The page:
Sydney, Melbourne, Shipwreck Coast, Ayers Rock (Uluru) The Olgas, Alice Springs, MacDonnell Range,
Darwin, Kakadu (to Irian Jaya via Papua New Guinea)
NO WORRIES, MATE!
Aussies are always saying "No worries!"- even in dire predicaments. We went to see British comedian Eddie Izzard perform at the Melbourne Comedy Festival, and he jokingly presented several terrifying situations in which it would be more appropriate to say "Worries!" or at least "Medium worries!"
Although we share a common
language, Australian English varies as much from the original as American
English does. Australians sound funny, too. When they say "no" it sounds
The language gets pretty rough at
Aussie-rules football (called footy) games. We sat in a section filled with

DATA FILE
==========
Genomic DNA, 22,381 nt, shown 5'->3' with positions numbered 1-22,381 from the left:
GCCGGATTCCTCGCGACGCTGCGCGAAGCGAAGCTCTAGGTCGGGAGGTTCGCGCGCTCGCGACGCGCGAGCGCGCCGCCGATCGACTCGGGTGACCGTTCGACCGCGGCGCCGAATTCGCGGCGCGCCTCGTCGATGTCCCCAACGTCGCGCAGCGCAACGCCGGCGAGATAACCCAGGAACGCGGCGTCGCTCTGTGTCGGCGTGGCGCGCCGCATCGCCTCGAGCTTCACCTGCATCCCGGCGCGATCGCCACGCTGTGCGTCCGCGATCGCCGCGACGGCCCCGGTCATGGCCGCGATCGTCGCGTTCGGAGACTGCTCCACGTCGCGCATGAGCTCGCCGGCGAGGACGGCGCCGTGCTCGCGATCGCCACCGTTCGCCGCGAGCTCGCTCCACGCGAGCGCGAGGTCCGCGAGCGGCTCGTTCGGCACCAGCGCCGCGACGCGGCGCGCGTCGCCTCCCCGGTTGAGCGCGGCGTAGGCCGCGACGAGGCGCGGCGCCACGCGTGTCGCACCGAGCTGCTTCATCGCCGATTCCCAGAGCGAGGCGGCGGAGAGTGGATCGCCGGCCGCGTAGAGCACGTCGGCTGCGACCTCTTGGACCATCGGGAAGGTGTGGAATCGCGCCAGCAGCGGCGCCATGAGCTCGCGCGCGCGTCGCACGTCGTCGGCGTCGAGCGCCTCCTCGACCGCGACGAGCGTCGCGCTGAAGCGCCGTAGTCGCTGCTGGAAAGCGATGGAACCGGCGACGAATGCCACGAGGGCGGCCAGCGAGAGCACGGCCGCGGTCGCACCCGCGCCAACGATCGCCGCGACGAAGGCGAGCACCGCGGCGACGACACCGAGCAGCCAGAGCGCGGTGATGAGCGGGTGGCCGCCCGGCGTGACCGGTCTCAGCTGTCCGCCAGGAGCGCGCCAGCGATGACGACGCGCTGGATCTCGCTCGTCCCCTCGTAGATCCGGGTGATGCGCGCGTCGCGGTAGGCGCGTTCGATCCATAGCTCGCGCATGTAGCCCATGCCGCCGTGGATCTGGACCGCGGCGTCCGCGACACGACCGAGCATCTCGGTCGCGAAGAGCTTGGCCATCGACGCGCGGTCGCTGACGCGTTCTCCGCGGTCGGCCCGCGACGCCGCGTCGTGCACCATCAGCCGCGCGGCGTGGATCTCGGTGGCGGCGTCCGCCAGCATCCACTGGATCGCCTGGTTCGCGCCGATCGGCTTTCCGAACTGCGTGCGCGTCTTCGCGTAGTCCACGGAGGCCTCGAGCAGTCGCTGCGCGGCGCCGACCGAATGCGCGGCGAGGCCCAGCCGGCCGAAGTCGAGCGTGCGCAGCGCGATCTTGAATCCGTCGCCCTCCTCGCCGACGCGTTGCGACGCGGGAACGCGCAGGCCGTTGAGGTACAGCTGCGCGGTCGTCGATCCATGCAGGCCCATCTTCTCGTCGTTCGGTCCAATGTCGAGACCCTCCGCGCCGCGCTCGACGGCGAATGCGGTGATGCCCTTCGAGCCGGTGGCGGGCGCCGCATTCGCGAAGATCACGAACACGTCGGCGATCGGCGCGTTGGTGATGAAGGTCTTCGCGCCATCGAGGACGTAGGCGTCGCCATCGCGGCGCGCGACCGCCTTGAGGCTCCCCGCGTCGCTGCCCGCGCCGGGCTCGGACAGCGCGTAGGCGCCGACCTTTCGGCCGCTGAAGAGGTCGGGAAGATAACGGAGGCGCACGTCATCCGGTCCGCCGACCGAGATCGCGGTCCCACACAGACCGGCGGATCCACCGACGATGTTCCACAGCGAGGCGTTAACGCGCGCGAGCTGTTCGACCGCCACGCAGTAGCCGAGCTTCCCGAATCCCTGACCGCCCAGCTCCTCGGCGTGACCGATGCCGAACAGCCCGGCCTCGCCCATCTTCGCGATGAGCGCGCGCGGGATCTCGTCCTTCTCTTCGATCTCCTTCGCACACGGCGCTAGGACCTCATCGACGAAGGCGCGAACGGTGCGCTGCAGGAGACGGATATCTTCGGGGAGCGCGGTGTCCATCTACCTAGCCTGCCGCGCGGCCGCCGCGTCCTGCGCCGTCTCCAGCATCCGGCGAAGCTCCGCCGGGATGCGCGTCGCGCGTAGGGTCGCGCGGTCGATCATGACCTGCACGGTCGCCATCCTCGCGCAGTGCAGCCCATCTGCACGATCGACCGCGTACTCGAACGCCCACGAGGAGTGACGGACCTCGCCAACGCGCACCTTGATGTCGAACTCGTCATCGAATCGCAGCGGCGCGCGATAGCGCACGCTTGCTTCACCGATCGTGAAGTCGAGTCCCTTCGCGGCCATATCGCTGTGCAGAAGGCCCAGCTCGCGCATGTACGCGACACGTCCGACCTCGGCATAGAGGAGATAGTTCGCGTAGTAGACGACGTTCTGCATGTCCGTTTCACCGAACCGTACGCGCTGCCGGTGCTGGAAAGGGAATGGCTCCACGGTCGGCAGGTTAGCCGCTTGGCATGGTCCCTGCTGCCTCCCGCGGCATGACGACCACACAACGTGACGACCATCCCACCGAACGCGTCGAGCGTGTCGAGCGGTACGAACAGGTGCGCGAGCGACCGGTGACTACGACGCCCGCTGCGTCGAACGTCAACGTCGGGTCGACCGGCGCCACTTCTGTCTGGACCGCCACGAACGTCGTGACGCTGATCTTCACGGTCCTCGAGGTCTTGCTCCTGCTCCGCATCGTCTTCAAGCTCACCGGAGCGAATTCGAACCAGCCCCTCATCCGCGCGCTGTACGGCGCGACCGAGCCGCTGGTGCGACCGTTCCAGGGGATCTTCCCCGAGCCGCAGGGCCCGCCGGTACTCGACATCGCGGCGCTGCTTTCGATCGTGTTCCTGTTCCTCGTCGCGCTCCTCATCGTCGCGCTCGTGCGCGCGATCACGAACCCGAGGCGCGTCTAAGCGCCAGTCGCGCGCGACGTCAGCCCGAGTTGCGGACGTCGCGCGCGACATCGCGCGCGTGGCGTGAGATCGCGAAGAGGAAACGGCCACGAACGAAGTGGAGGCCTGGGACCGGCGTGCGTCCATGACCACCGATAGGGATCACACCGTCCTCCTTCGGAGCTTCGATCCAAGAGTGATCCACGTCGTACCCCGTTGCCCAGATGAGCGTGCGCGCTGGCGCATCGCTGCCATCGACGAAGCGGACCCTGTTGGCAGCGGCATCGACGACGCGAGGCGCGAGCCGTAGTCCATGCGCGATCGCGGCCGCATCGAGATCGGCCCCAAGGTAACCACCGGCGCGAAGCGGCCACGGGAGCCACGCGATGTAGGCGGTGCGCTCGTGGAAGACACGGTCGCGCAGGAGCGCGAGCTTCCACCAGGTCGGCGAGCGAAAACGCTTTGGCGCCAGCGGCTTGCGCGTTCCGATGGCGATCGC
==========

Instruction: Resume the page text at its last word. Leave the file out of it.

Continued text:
highly enthusiastic supporters of the Hawthorne Hawks. Their language was over
the top, especially when they were taunting the white-clad officials: "You white
maggot!" "You one-third of an idiot!" (Is this worse
than being a whole idiot?) One thing we learned is that under no circumstances
does one "root, root, root" for the home team - as we unwittingly did, until laughingly
corrected. "Root" is the same as the f--- word in the
In Sydney, we splurged on $60 tickets, put on astronaut-type overalls and safety lines and climbed the Sydney Harbor Bridge. The three-hour climb was an exhilarating experience; we were photographed at the top - 400 feet above the water. (The Bridge Climb jumpsuits make us look like escaped convicts!)
Robinson Crusoe, Swiss Family
Robinson, the Titanic... tales of shipwrecks and castaways stir the imagination.
The scenic Great Ocean Road along the coast of
In 1878, the sailing ship
Loch Ard - carrying 34 crew, 18 passengers and a heavy cargo from
The Loch Ard ran aground on the